John of Gaunt: The Duke of Lancaster, uncle to the King and father to Bolingbroke. He dies early on in the play. He is an old man, who tries to warn Richard of several mistakes he is making.
Edmund of Langely: The Duke of York, another uncle of the King, and father to Aumerle. He appears in his brother John of Gaunt's death scene. He continues where his brother leaves off. He tells Richard his error. Richard still trusts him, when he appoints him Regent. He is unable to do much to stop Bolingbroke's return to England.
Henry Bolingbroke: The Duke of Hereford and cousin to the King. He is banished at the beginning of the play for six years. He returns to claim his confiscated lands and is crowned King Henry IV. He is nevertheless unhappy at Richard's murder.
Duke of Aumerle: Cousin to the King, and a loyalist to him. He tries to overthrow Bolingbroke through rebellion, but is given away. Nevertheless, he is pardoned.
Thomas Mowbray: The Duke of Norfolk. He is a deep enemy to Bolingbroke, and tries to go to single combat with him. He is only banished and later reported dead in Italy.
Bushy, Bagot and Green: The servants of the King and corruptors of him as well. They cause him to go astray and make many foolish choices. Bushy and Green firmly go against Bolingbroke, but are executed for their pains. Bagot survives but is kept prisoner.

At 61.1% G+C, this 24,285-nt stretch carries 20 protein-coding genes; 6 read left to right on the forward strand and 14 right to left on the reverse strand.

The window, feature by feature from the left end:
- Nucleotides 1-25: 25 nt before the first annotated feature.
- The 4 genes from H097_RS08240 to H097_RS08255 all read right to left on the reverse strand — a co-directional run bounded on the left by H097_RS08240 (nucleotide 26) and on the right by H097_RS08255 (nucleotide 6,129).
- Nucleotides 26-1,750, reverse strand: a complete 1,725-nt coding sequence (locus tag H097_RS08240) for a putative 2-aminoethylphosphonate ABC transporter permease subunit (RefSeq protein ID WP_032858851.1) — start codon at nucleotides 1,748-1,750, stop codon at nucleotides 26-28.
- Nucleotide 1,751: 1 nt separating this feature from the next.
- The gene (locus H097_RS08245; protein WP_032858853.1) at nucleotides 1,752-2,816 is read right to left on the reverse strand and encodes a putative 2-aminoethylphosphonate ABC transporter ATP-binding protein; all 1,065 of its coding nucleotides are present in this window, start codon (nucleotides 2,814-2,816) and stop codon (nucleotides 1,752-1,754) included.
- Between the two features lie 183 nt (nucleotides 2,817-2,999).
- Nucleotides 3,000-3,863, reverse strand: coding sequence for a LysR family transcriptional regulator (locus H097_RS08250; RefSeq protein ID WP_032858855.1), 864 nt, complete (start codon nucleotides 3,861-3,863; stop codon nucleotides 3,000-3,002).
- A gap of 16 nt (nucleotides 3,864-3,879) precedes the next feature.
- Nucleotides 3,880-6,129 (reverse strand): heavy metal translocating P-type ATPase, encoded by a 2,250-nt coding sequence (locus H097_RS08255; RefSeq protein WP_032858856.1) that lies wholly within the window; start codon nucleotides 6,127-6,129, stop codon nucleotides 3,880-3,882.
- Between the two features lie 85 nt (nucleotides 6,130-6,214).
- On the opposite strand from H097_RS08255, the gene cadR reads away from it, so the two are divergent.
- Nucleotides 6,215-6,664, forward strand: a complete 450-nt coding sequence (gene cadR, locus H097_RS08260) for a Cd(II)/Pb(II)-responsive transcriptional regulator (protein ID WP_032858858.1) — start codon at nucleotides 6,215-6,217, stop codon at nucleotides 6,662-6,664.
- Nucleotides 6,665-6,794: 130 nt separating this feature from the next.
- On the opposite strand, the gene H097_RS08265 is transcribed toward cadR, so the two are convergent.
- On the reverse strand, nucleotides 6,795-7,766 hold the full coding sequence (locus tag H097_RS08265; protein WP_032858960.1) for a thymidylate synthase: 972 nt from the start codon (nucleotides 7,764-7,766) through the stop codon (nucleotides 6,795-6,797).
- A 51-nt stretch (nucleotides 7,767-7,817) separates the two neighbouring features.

Earl of Northumberland: A noble in the court. He is the leading figure helping Bolingbroke back to England. He is cursed by Richard vehemently.
Henry Percy, Hostpur: The son to Northumberland. In this play he appears as a noble, vigorous youth. He also aids the King in his rebellion against Richard.
Bishop of Carlisle: A churchman very loyal to Richard. He tries, ineffectively, to dissuade the nobles from crowning Bolingbroke. He then tries to mount a rebellion with Aumerle. He is spared from death.
Sir Pierce of Exton: A loyalist to Henry IV, after he is crowned. He mistakes a comment by Henry IV to mean Richard's death. He is the one who kills Richard.
Queen: The Queen to Richard, who mostly is full of sorrow due to Richard's degradement.
Famous Lines and Quotes
This royal throne of kings, this sceptred isle,
This earth of majesty, this seat of Mars,
This other Eden, demi-paradise,
This fortress built by Nature for herself
Against infection and the hand of war,
This happy breed of men, this little world,
This precious stone set in the silver sea,
Which serves it in the office of a wall
Or as a moat defensive to a house,
Against the envy of less happier lands,—
This blessed plot, this earth, this realm, this England. -John of Gaunt (Act 2, Scene 1)
For God’s sake, let us sit upon the ground
And tell sad stories of the death of kings. -King Richard (Act 3, Scene 2)
References and Notes
- Aumerle, demoted to the title of Rutland, is the conspirator and it takes his mother's pleading to pardon him.
- Great Books: Shakespeare, Vol. 1, edited by William George Clarke and William Aldis Wright, Encyclopedia Britannica Inc., 1952, pp. 320-351.